87 FEDERAL REPORTER.
passed to the connecting carrier. In Mt. Vernon Co. v. Alabama G. S. R. Co., 92 Ala. 296, 8 South. 687, the place of junction between the connecting carriers was Attalla. The car in question was laden with cotton brought to Attalla over defendant's road, and there placed by defendant's servants on a side track belonging to the con· necting carrier, whence the latter was expected to move it on towards the place of ultimate destination. No notice of this was given to the connecting carrier, and the car while so placed was destroyed by fire.. Defendant undertook unsuccessfully to prove that, by a course of dealing between itself and the connecting carrier, the latter was accustomed to receive on said side track, and haul over its rails to the Chattanooga Compress, cars laden with cotton, and there await the waybill, or ultimate shipping directions. The court was evident· ly of opinion that, if the car in question had been so taken and hauled to the Chattanooga Compress, it would have been delivered, but suggested that such a course of dealing would have been tantamount to a shipping directiQn to the connecting carrier to haul the car as far, at .least, as the Chattanooga Compress. So in the case at bar the terminal association knew that each of the cars in controversy was to .lie hauled over its own rails, in any case, as far as, to the place of loss. For that much of the transit over the rails of the terminal association no special shipping directions were needed; and whether that company received, before or after the haul to the place of loss, the ,waybill indicating the ultimate destination of the car, was, on its peculiar method of business, and course of dealing with appellant, an immaterial matter. From the ruling of this .court that appellant must be held for the loss of the car numbered 1,004, consigned to Birmingham, I dissent. I concur in the conclusion that the decree against appellant as to the barley and the destroyed cars be reversed.
It is ordered by the court that the decree in case 454 be affirmed, and that the decrees in the other cases numbered 442, 452, and 453, in favor, respectively, of the Chicago, Milwaukee & St. Paul Rail· way Company, Jacob Rau,and the Huntting Elevator Company, be reversed, and the causes 'remanded, with direction in each case to dismiss the petition.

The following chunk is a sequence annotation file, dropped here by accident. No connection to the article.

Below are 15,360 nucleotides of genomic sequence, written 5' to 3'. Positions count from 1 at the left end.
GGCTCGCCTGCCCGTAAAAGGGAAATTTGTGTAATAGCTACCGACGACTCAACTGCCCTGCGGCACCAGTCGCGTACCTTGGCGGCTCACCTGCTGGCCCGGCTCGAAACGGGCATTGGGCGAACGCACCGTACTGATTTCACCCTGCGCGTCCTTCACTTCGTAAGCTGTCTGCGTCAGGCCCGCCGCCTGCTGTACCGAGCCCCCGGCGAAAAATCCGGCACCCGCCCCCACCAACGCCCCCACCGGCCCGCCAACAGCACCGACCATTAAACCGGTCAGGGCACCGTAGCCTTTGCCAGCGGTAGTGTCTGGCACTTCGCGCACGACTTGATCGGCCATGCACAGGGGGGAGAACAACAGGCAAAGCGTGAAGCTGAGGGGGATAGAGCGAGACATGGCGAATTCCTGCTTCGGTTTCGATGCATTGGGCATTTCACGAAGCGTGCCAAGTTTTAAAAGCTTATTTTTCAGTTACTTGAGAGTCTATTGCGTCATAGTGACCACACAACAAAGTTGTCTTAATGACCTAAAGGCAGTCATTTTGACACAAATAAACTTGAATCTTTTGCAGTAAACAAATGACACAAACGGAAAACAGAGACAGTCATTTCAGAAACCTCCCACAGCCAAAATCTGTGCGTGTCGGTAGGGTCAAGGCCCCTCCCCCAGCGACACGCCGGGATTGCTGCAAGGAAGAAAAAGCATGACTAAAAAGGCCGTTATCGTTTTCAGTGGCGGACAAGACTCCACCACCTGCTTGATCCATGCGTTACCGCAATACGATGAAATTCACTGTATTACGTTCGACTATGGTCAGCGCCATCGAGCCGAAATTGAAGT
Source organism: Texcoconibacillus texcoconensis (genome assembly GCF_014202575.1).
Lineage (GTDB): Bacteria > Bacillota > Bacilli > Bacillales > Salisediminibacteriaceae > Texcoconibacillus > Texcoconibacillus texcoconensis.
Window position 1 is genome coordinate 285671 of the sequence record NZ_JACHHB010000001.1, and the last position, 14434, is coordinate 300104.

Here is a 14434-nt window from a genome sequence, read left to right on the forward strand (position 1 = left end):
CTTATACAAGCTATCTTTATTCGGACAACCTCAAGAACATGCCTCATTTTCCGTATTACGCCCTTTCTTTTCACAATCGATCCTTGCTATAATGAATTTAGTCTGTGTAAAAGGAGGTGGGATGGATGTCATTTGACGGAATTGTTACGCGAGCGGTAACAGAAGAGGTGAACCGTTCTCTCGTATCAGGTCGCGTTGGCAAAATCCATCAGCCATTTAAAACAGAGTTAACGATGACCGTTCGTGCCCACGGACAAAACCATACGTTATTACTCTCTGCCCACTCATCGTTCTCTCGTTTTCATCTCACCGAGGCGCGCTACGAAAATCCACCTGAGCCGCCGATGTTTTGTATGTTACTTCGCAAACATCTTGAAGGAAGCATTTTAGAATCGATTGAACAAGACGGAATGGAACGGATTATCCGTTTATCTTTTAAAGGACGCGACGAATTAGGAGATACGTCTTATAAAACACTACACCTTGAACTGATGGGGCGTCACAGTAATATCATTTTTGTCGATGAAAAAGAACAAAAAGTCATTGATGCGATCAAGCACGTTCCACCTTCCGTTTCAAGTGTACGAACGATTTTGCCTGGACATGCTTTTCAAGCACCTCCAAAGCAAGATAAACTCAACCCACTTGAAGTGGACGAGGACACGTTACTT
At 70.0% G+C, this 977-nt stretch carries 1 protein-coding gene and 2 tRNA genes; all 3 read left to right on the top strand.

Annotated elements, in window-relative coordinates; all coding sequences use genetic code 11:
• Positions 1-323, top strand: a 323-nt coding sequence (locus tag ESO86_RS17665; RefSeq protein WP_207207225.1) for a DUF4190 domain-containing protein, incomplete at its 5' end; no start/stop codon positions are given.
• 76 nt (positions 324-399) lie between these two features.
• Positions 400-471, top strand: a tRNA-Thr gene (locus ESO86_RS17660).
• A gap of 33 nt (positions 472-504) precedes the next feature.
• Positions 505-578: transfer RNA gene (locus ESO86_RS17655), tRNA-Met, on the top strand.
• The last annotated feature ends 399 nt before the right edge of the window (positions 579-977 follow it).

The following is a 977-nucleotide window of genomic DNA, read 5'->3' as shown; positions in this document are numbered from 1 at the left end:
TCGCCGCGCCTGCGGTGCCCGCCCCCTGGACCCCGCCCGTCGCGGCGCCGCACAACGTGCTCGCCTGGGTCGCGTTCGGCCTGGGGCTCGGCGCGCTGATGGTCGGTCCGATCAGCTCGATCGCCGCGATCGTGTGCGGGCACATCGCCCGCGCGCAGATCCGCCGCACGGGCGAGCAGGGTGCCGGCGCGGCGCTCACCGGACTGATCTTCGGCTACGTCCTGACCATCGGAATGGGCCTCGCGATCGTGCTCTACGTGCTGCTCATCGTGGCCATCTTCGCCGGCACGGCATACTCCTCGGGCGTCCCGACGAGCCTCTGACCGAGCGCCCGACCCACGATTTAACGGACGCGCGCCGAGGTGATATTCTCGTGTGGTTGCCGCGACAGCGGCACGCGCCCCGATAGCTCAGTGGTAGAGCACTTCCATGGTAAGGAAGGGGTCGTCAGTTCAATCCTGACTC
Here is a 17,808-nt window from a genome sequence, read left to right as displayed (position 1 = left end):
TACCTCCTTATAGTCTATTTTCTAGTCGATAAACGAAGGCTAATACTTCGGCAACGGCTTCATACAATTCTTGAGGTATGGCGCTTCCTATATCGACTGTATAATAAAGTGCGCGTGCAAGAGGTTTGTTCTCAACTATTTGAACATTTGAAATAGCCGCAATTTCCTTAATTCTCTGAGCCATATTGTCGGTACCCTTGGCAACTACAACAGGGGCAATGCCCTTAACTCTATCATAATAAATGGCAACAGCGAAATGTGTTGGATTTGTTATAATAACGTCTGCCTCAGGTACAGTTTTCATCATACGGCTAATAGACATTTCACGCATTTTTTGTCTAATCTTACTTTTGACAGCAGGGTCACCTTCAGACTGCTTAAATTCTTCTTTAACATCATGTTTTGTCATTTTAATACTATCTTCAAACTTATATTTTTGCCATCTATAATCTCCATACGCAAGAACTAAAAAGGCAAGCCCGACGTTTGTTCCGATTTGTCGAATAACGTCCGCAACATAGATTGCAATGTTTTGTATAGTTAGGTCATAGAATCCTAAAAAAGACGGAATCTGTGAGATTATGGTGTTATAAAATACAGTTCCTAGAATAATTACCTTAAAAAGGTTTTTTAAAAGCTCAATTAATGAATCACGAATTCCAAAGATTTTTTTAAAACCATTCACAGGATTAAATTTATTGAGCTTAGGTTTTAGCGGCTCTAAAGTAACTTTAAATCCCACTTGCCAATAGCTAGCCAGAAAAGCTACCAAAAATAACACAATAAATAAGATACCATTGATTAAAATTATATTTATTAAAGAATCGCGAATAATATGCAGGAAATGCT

SMI'rH et aI. v.
(Circuit Court of Appeals, Eighth Circuit. No. 992. 1.
March 21, 1898.)
MUTUAL BENEFIT ASSOCIA.TION-INSOLVENCY-SEVERAL RECEIVERS,-,CONFLICT OF JURISDICTION. .
A mutual benefit association, which was engaged in collecting money in small monthly installments from Its members, who 'resided in many different states, and in investing the same .for their joint benefit for future distributlon, became insolvent before the period of distribution arrived; and in a proceeding to liquidate its affairs, which was commenced In New Hampshire, where the association was Incorporated, a sfatlltoryasslgnee of Its property and assets was duly appointed. In a proceeding subsequently begun in Colorado against the association, a receiver ofitsertects there located was appointed; and in such tpe, New
SMITH V. TAGGART.
Hampshire assignee intervened, and prayed that the Colorado assets might be transmitted to him for equal distribution among all the members of the association. Held that, from the nature of the association, a contract shoUld be implled among its members, that, in the event of the insolvency of the association, all its assets, after debts due to nonmembers were paid. should be divided ratably among the members according to the several contributions to the common fund, without reference to their place of residence.
SAME-1)IS'l'RIBUTION OF ASSETS.
That the relation existing between the members of such association was different from that existing between the creditors of a decedent, and that the rule in force in some states, requiring the creditors of a decedent there residing to be paid in full out of the assets found in such states before transmitting them to the domiciliary administrator, was not applicable to the case in hand. That, without reference to their place of residence, all members of the association were entitled to participate ratably in the distribution of its assets according to their several contributions to the capital of the association. That, for the purpose of making such distribution, all the assets should be placed within the control of a single court, and that comity required such distribution to be made by the New Hampshire court, where the first proceeding to liquidate the affairs of the association was Instituted. That a court of equity sitting in CQlorado, and having charge of assets there located, could lawfully direct its receiver to transmit the same to the New Hampshire assignee.
SAME-TRANSMISSION OF ASSETS.
Appeal from the Circuit Court of the United States for the District of Colorado.